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For Immediate Release


Lindsay Meiman,

Press Release

New York State’s Pension Fund Divests from 22 Coal Companies

Advocates thank Comptroller DiNapoli, urge faster action on remaining billions of fossil fuel investment.

This week, New York State Comptroller announced that the New York State Common Retirement Fund, with assets totaling more than $200 billion, has divested from nearly two dozen thermal coal companies, valued at nearly $90 million. The divestment comes after a review was initiated by the Comptroller’s office in January. Now, with strong momentum behind the Fossil Fuel Divestment Act (S.2126/A.1536), advocates believe this completed review and divestment action represents a big step forward for the pension fund.  

“This is a tangible and positive move by the Comptroller and represents a shift in his approach,” said Dominique Thomas with “There’s obviously no future in thermal coal and the Comptroller has recognized this and moved the pension fund for over 1 million New Yorkers out of this financially risky and destructive industry.”

The demand to #DivestNY’s pension funds launched the day after Superstorm Sandy devastated New York nearly eight years ago. Members of the intergenerational #DivestNY coalition have garnered significant support for the Fossil Fuel Divestment Act, which currently has nearly 100 sponsors across the state senate and assembly, gaining dozens of new sponsors in recent months. The Act, which is the most advanced divestment legislation in the US, directs the Comptroller, in line with his fiduciary responsibility, to divest the pension fund from all fossil fuels. 

“Comptroller DiNapoli's decision to divest NYS Pension Funds from 22 coal companies is a great first step on New York's road to protect the assets of the fund and the environment. In order to build on the progress and ensure a bright future for New Yorkers, full divestment from all fossil fuel companies is obviously the next step. The time has come to pass the Fossil Fuel Divestment Act,” said Assistant Speaker Félix W. Ortiz and lead Assembly sponsor of the Act.

As of the fund’s latest public disclosure, the pension had more than $12 billion invested in fossil-fuel-related companies. In recent years, these investments have severely underperformed the rest of the stock market and dragged down overall performance of the fund. The fund has more than $4 billion invested in shale and fracking companies, many of which are facing imminent bankruptcy due to heavy debt loads and unfunded environmental liabilities.

“The need for full fossil fuel divestment continues, as the fund remains very exposed to tar sands, fracking and other oil and gas companies and the clock is ticking. We see the Comptroller’s leadership move on thermal coal companies as a great stepping stone to addressing the larger problem of risky fossil fuel investments. There’s no doubt that momentum is increasing to fully DivestNY and we hope to work with the Comptroller to do so,” added Jordan Dale with 350 NJ Rockland.

To date, more than 1240 institutions globally with assets over $14 trillion have committed to divest from fossil fuels. In recent weeks, Cornell, Vermont and George Washington Universities have announced divestment, following on the University of California completing divestment of its $85 billion pension and endowment funds. In 2018, New York City announced its commitment to divest its massive pension funds from fossil fuels, and is on track to complete this by 2023.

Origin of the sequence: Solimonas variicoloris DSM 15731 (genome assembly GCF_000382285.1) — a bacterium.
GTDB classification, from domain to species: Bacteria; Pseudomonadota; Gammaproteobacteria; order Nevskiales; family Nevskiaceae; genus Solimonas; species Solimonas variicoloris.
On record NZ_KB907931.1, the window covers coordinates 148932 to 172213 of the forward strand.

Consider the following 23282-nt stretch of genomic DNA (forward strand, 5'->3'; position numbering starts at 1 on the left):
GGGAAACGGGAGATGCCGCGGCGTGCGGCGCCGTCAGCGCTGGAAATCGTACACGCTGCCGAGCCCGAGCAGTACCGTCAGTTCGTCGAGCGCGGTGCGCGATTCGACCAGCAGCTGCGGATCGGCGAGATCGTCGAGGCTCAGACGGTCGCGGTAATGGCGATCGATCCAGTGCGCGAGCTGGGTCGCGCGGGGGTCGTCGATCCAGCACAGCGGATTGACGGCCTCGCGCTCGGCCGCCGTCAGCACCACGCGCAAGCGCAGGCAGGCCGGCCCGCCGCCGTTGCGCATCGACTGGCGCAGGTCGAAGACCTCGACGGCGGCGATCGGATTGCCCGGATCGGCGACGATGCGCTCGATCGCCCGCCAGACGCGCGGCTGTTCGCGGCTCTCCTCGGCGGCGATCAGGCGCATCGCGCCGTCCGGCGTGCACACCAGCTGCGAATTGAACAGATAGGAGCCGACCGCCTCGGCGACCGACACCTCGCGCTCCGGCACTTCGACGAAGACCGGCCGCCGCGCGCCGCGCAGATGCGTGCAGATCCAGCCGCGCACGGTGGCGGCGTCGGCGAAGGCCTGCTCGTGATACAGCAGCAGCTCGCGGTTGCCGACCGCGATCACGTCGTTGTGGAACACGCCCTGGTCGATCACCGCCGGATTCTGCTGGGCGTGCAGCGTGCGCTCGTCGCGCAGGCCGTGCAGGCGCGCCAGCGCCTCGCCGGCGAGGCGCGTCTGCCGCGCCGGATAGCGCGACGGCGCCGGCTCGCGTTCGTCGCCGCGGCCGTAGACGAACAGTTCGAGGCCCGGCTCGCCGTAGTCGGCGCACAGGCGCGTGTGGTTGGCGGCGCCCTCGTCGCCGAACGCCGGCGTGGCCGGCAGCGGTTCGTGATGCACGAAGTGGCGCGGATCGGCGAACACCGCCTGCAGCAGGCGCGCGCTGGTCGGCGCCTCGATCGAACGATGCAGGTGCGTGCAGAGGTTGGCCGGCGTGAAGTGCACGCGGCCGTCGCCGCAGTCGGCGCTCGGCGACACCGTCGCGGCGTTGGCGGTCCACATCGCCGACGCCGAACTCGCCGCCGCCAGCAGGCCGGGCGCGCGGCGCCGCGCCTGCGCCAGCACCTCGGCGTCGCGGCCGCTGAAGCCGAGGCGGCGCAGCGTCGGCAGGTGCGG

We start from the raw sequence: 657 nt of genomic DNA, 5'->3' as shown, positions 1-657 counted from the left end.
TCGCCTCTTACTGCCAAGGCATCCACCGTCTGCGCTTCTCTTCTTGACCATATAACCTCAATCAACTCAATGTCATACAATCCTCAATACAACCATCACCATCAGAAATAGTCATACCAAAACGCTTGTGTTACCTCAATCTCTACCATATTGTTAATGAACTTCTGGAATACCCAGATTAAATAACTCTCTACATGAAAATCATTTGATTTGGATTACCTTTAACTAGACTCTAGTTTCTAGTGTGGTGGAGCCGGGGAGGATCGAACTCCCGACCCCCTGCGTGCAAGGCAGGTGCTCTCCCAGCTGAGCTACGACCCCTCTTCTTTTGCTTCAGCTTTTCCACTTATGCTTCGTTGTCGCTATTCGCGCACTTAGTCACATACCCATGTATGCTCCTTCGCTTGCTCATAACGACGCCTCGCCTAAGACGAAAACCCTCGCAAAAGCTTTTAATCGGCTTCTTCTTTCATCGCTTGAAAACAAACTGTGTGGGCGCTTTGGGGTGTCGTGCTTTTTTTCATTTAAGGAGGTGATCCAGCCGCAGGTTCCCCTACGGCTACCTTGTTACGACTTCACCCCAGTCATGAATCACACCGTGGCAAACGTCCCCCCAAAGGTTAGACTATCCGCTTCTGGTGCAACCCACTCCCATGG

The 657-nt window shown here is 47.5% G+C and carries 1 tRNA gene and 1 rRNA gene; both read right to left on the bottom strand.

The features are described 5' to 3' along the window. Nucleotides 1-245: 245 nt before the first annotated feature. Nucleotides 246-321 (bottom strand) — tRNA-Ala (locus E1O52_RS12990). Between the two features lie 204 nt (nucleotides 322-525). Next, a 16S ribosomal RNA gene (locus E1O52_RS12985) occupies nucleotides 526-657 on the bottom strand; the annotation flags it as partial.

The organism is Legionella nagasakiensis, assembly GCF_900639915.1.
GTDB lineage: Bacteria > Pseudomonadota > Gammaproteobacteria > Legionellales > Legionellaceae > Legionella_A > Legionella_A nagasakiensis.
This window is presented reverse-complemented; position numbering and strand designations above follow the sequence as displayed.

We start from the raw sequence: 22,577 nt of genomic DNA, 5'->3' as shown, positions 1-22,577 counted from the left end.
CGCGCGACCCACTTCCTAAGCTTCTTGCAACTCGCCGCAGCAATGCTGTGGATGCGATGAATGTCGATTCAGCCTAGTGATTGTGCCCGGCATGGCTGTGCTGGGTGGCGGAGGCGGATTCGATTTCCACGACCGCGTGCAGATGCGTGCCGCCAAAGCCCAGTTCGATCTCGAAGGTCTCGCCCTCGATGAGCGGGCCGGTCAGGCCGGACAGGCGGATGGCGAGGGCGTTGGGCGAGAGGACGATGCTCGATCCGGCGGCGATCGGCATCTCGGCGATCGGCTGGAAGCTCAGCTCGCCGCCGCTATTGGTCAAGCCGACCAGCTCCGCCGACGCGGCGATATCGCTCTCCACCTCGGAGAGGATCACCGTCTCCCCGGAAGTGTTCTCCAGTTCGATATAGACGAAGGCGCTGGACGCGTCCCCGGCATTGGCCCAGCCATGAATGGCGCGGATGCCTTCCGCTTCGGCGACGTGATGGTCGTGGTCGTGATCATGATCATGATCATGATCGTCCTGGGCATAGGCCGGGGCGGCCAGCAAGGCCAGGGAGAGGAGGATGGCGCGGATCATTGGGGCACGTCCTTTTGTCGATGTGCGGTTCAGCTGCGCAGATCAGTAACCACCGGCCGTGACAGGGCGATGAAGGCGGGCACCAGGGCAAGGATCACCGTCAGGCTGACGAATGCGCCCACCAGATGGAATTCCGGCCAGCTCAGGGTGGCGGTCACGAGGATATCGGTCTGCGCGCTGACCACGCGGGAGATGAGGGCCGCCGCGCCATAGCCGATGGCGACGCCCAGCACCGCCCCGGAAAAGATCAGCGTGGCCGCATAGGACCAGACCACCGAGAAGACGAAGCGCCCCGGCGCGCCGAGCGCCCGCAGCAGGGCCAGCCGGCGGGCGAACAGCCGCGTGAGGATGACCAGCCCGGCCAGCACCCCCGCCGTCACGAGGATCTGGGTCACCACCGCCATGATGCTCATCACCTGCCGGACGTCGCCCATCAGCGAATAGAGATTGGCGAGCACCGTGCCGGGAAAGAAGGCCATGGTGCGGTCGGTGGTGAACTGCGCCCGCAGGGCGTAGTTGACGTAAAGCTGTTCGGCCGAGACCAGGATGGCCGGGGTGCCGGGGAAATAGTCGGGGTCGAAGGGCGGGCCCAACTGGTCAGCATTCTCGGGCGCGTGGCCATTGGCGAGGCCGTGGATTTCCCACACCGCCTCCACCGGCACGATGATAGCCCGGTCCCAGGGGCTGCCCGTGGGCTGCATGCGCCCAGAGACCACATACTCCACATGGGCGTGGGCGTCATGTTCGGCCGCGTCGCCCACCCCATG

Going forward, the #DivestNY coalition will continue to push for full divestment of the New York State Common Retirement Fund, particularly tar sands, fracking, oil service and pipeline companies and Arctic oil drillers, as laid out in the Fossil Fuel Divestment Act which mandates this within five years of passage into law.  


“We applaud Comptroller DiNapoli’s action on divesting from coal and look forward to similar action to reduce the risk from climate change from the rest of the pension fund,” - Mark Dunlea of PAUSE (People of Albany United for Safe Energy).

“As a beneficiary of the Common Retirement Fund, I support the Fossil Fuel Divestment Act and I am very happy to see Comptroller DiNapoli taking steps toward divestment of the fund from all fossil fuel investments. I look to Comptroller DiNapoli to be a leader in protecting pension recipients and our climate future.” - Mona Perrotti Indivisible Mohawk Valley, Co-Chair, Climate Crisis Working Group.

"Although we commend Comptroller DiNapoli's decision to divest from over 20 coal companies, we urge him to fully divest the Common Retirement Fund away from all fossil fuels. With the world now on track to hit 1.5 degrees Celsius of warming by 2024, my generation and future generations to come simply cannot afford any further delay." - Hridesh Singh, Executive Director for the New York Youth Climate Leaders. 

“We acknowledge Comptroller DiNapoli’s divestment from several coal companies and thank him for taking this first step in decarbonizing the CRF and protecting the retirement funds of State workers.   We remain hopeful that the Comptroller has recognized the need to divest from these risky and harmful investments and will soon follow suit with the oil and gas sector of the portfolio. “ - Dorian Fulvio, 350NYC Steering Committee member.

To view this press release online, visit:


350 is building a future that's just, prosperous, equitable and safe from the effects of the climate crisis. We're an international movement of ordinary people working to end the age of fossil fuels and build a world of community-led renewable energy for all.

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